the pollutant molecules but merely transfers the liquid pollutant into a solid
one, which has to be treated before burying in landfills while the use of chemicals
in wastewater treatment causes secondary reactions, which may require further
treatment, there is a need to develop a cheap, innovative and regenerative method
which uses Green Technology to completely degrade water based organic pollutants
to harmless molecules in situ. Advanced oxidation process has been successfully
employed to treat wastewater contaminated with chlorophenols in recent years
(Joseph et al., 2009a; Li
Puma et al., 2008). Previously, using a combined batch-annular sonophotolysis
reactor, the feasibility of using ultrasonic sound waves and ultraviolet irradiation
to degrade the TCP molecules (Joseph et al., 2011)
in a non-catalytically reaction were successfully demonstrated. In that paper,
the intensities of the ultrasonic sound waves and ultraviolet irradiation were
investigated and documented. In this paper, using only a batch type reactor,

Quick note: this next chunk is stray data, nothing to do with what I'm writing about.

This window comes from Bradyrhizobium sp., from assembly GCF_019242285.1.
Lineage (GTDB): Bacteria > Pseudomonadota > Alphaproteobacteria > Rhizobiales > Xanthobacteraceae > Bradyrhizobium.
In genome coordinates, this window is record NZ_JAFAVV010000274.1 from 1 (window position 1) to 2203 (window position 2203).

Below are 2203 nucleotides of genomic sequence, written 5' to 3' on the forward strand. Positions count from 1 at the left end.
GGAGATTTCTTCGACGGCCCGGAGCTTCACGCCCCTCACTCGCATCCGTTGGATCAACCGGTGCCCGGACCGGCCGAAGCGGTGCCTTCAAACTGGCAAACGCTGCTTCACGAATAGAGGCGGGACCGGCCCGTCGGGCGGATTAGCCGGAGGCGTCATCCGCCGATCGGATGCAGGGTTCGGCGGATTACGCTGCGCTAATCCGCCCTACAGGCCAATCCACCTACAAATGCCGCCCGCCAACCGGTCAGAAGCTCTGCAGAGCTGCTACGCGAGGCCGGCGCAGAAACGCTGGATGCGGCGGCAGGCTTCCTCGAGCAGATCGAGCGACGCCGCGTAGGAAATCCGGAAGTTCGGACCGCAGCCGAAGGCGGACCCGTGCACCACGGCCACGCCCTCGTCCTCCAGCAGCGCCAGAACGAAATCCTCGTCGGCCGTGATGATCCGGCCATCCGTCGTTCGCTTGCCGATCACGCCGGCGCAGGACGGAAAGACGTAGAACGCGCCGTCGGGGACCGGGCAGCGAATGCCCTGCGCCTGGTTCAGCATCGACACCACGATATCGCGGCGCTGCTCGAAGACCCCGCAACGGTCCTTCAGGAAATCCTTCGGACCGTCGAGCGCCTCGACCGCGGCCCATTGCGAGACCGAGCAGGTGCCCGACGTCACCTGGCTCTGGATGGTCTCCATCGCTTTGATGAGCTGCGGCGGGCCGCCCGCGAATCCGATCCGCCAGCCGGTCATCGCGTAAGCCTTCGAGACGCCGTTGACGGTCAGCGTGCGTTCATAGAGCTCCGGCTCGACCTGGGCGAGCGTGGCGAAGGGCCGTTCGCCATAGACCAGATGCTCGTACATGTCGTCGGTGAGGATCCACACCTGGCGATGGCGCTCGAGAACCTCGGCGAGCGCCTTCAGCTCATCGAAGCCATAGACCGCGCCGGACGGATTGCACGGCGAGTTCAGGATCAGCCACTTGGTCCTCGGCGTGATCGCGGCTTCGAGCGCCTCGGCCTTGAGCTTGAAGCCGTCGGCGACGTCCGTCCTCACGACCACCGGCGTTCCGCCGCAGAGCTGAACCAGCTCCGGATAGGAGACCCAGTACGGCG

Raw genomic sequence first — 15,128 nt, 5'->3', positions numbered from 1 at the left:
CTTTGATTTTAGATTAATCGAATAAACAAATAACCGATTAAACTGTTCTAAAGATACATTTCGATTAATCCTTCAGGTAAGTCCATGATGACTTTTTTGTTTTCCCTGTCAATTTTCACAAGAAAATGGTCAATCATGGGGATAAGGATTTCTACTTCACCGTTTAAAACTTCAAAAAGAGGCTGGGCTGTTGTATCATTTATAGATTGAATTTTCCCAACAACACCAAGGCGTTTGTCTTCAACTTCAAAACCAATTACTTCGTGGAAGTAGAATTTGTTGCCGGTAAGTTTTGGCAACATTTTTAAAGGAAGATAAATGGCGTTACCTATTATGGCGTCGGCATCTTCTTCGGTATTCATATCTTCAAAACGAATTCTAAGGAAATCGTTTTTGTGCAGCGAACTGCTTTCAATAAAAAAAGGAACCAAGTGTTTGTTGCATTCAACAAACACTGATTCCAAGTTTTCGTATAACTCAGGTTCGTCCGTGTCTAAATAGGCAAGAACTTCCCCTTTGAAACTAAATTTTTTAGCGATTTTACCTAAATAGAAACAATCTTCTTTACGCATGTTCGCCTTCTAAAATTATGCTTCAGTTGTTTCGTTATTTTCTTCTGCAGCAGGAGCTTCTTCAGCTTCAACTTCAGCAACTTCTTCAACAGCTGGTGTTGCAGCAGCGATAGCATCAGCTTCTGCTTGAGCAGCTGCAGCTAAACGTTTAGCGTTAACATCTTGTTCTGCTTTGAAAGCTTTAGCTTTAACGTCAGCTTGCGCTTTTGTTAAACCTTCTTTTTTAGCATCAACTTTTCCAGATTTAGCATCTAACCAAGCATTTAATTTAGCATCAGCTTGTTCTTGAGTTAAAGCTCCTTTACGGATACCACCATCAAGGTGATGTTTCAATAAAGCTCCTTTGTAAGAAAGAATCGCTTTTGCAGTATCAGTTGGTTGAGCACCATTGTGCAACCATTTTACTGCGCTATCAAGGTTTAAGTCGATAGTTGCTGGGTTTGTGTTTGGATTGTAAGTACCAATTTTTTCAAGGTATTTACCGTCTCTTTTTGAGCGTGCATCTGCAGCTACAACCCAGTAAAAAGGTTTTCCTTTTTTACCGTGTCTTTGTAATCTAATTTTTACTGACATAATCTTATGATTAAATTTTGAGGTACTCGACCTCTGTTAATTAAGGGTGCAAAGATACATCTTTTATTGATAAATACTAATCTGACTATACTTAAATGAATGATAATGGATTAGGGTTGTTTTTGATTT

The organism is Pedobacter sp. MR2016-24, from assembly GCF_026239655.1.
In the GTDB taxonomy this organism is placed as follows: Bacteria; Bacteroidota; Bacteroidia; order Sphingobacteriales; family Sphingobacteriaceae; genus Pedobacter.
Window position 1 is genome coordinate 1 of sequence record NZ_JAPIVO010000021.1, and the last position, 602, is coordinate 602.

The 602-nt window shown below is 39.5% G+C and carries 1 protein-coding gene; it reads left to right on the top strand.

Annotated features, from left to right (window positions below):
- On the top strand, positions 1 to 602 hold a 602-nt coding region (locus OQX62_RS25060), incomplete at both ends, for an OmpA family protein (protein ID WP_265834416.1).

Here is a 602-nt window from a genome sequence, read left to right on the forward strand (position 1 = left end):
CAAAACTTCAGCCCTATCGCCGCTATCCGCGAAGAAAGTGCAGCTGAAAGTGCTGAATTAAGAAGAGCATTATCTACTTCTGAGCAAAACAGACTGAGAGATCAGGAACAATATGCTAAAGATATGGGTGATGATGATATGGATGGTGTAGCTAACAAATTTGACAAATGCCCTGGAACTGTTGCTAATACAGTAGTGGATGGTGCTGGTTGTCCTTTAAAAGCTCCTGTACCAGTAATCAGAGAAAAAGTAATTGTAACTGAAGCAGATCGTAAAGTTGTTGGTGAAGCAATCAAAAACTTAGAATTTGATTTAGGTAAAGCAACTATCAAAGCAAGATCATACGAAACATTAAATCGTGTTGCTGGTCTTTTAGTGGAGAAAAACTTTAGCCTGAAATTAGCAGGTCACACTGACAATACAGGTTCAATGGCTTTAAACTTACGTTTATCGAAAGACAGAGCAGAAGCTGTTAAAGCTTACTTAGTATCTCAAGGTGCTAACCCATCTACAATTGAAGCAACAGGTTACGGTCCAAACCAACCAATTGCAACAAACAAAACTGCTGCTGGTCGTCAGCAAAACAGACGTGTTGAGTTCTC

we present the heterogeneous sonophotocatalysis degradation reaction in batch
mode using two types of crystalline structured titania.
SEMICONDUCTOR -BASED CATALYST
The chemical and physical composition of TiO2 or titania is a very
well known and well researched material due to the stability of its chemical
structure, biocompatibility, physical, optical and electrical properties.
||Crystalline structure of, (a) Rutile, (b) Anatase and (c)
It exists in four mineral forms that are, anatase, rutile, brookite and Titanium
dioxide (B) or TiO2(B). Anatase type TiO2 has a crystalline
structure (Fig. 1) that corresponds to the tetragonal system
(with dipyramidal habit) and is use mainly as a photocatalyst under UV irradiation.
Rutile type TiO2 also has a tetragonal crystal structure (with prismatic
habit) (Fig. 1). This type of titania is mainly use as white
pigment in paint. Brookite type TiO2 has an orthorhombic crystalline
structure (Fig. 1). TiO2(B) is a monoclinic mineral
and is a relatively newcomer to the titania family. TiO2 is, therefore,
a versatile material that is use in various applications such as paint pigments,
sunscreen lotions, electrochemical electrodes, capacitors, solar cells and even
as a food coloring agent (Meacock et al., 1997)
including toothpastes. The preparation of TiO2 films has even demonstrated
futuristic application use such as thin dielectrics in Dynamic Random Access
Memory (DRAM) storage capacitors (Campbell et al.,
1999). In the last decade, however, TiO2 has been developed and
used as a photocatalyst for indoor and outdoor air purification and for the